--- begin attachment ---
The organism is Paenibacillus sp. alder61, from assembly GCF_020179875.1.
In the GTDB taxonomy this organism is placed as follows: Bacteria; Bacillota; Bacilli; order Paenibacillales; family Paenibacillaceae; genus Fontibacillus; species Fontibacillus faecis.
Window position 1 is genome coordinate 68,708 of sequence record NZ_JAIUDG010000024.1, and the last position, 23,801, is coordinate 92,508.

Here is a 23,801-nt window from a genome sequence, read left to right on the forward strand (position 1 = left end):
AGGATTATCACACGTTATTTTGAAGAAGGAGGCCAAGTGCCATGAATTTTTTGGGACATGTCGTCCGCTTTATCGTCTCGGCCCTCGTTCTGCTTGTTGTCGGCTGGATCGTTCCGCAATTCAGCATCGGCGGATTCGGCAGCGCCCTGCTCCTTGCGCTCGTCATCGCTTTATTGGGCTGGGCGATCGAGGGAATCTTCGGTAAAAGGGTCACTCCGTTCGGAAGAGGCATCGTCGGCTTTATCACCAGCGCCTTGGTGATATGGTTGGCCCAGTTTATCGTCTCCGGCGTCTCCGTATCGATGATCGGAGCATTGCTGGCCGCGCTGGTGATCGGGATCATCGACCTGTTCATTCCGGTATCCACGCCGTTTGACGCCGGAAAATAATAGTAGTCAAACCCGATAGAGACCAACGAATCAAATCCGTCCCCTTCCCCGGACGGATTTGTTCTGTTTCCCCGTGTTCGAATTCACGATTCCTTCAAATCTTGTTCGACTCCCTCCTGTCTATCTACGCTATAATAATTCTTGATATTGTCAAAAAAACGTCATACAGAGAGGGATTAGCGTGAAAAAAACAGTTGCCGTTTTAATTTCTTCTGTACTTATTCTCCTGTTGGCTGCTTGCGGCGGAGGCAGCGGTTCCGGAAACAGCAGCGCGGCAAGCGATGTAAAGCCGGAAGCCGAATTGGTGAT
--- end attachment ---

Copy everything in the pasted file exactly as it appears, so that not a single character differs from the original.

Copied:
The organism is Paenibacillus sp. alder61, from assembly GCF_020179875.1.
In the GTDB taxonomy this organism is placed as follows: Bacteria; Bacillota; Bacilli; order Paenibacillales; family Paenibacillaceae; genus Fontibacillus; species Fontibacillus faecis.
Window position 1 is genome coordinate 68,708 of sequence record NZ_JAIUDG010000024.1, and the last position, 23,801, is coordinate 92,508.

Here is a 23,801-nt window from a genome sequence, read left to right on the forward strand (position 1 = left end):
AGGATTATCACACGTTATTTTGAAGAAGGAGGCCAAGTGCCATGAATTTTTTGGGACATGTCGTCCGCTTTATCGTCTCGGCCCTCGTTCTGCTTGTTGTCGGCTGGATCGTTCCGCAATTCAGCATCGGCGGATTCGGCAGCGCCCTGCTCCTTGCGCTCGTCATCGCTTTATTGGGCTGGGCGATCGAGGGAATCTTCGGTAAAAGGGTCACTCCGTTCGGAAGAGGCATCGTCGGCTTTATCACCAGCGCCTTGGTGATATGGTTGGCCCAGTTTATCGTCTCCGGCGTCTCCGTATCGATGATCGGAGCATTGCTGGCCGCGCTGGTGATCGGGATCATCGACCTGTTCATTCCGGTATCCACGCCGTTTGACGCCGGAAAATAATAGTAGTCAAACCCGATAGAGACCAACGAATCAAATCCGTCCCCTTCCCCGGACGGATTTGTTCTGTTTCCCCGTGTTCGAATTCACGATTCCTTCAAATCTTGTTCGACTCCCTCCTGTCTATCTACGCTATAATAATTCTTGATATTGTCAAAAAAACGTCATACAGAGAGGGATTAGCGTGAAAAAAACAGTTGCCGTTTTAATTTCTTCTGTACTTATTCTCCTGTTGGCTGCTTGCGGCGGAGGCAGCGGTTCCGGAAACAGCAGCGCGGCAAGCGATGTAAAGCCGGAAGCCGAATTGGTGAT